“An exhilarating book about an exhilarating (and catchy!) piece of our popular culture.”

Rebecca Traister, author of Big Girls Don’t Cry: The Election that Changed Everything for American Women

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“How wonderful it is to see the paths taken by the younger contributors to this book—the ones who were children when Free to Be was first released. Reading about their journeys delighted and inspired me.”

Marlo Thomas, from the Prologue

“[A] stunning examination of the cultural impact of Marlo Thomas’s classic record album and book … Riveting and timely.”

Steven Mintz, Columbia University, author of Huck’s Raft:  A History of American Childhood

“Like the children’s classic that inspired it, When We Were Free to Be is a groundbreaking cultural critique wrapped in an inspiring, funny, and creative package.  It’s filled with incisive reflections on the long-lasting impact of Free to Be and the legacy of feminism.  Nothing like it exists.”

Christina Baker Kline, author and editor of novels and nonfiction books, including Bird in Hand and the forthcoming Orphan Train

Free to Be was a declaration of independence for children’s dreams, unshackled by archaic stereotypes that had once seemed timeless truths. … This marvelous collection reminds us of that paradigm shift, still gently iconoclastic, while reminding us how far we have yet to go.”

Michael Kimmel, author of The Gendered Society

“Free to Be…You and Me showed my daughters they had the power to lead their own dreams. Now, in passionate and touching personal accounts, When We Were Free to Be shows how profoundly this one book has empowered an entire generation.”

Gloria Feldt, past president of Planned Parenthood Federation of America and author of No Excuses: 9 Ways Women Can Change How We Think About Power

“A moving reminder that the women’s movement was and is ardently pro-child. These fascinating reminiscences and timely essays about what still needs doing to make our children truly ‘free to be’ will have you singing the songs again–or discovering the joy of learning them.”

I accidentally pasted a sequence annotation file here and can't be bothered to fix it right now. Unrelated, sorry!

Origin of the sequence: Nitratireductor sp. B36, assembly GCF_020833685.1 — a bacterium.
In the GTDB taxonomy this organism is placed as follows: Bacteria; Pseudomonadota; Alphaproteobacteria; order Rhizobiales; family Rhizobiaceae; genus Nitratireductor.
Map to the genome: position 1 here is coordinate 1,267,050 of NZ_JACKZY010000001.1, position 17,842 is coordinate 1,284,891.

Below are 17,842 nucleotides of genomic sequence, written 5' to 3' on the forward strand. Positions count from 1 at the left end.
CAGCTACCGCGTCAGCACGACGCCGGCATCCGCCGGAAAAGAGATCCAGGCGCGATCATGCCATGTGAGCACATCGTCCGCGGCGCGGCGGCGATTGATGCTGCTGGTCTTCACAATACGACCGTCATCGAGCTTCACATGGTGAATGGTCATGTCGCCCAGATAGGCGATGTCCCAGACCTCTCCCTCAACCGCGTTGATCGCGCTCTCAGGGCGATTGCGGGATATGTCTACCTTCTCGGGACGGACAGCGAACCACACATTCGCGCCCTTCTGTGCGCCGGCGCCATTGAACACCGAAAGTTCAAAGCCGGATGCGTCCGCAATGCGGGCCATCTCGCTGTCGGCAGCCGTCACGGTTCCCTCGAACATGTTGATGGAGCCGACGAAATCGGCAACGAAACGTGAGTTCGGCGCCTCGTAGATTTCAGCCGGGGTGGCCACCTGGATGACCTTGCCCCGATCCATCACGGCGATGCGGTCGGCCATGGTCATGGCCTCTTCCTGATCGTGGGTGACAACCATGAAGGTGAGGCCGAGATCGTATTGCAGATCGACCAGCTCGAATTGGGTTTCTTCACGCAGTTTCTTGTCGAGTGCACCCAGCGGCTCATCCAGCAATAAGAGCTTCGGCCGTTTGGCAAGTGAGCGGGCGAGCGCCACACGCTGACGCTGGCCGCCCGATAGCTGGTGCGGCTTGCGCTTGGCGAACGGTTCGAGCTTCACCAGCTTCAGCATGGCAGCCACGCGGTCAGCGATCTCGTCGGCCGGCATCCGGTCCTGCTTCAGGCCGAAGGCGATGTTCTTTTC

Stephanie Coontz, author of A Strange Stirring: The Feminine Mystique and American Women at the Dawn of the 1960s

“The 1972 record album and illustrated book, Free To Be You…and Me, which this new volume memorializes, offered gender-neutral stories sung or told by celebrities of the day…Contributors to that classic understandably take pride here in what they accomplished. Marlo Thomas, who conceived of the idea behind Free To Be, is here (heavily represented in the photographs), along with Ms. magazine cofounder Gloria Steinem, actor Alan Alda, and writer Deborah Siegel, whose “Dispatches from My Twins’ First Year” nicely captures the everyday quandaries of parents trying to be nonsexist. Rotskoff and Lovett include separate essays by social justice activist Letty Cottin Pogrebin and her daughters Robin Pogrebin and Abigail Pogrebin, thus providing distinct generational perspectives. General readers familiar with the original record or book, both still available, and researchers interested in social, gender, and media studies will appreciate this work.”

Library Journal


When We Were Free to Be

Looking Back at a Children's Classic and the Difference It Made

If you grew up during the days of mood rings and lava lamps, you may remember Free to Be…You and Me-the groundbreaking children’s record, book, and television special that debuted in 1972. Conceived by the actress and producer Marlo Thomas and promoted by Ms. magazine, this landmark trio of children’s media captured the spirit of the growing women’s movement and inspired girls and boys to challenge prevailing gender and racial stereotypes.  It also encouraged young listeners to value cooperation, respect diversity, and explore the world with curiosity and imagination.  In this lively collection marking Free to Be…You and Me‘s 40th anniversary, thirty-two contributors explore the creation, popular reception, and enduring legacy of this popular children’s classic.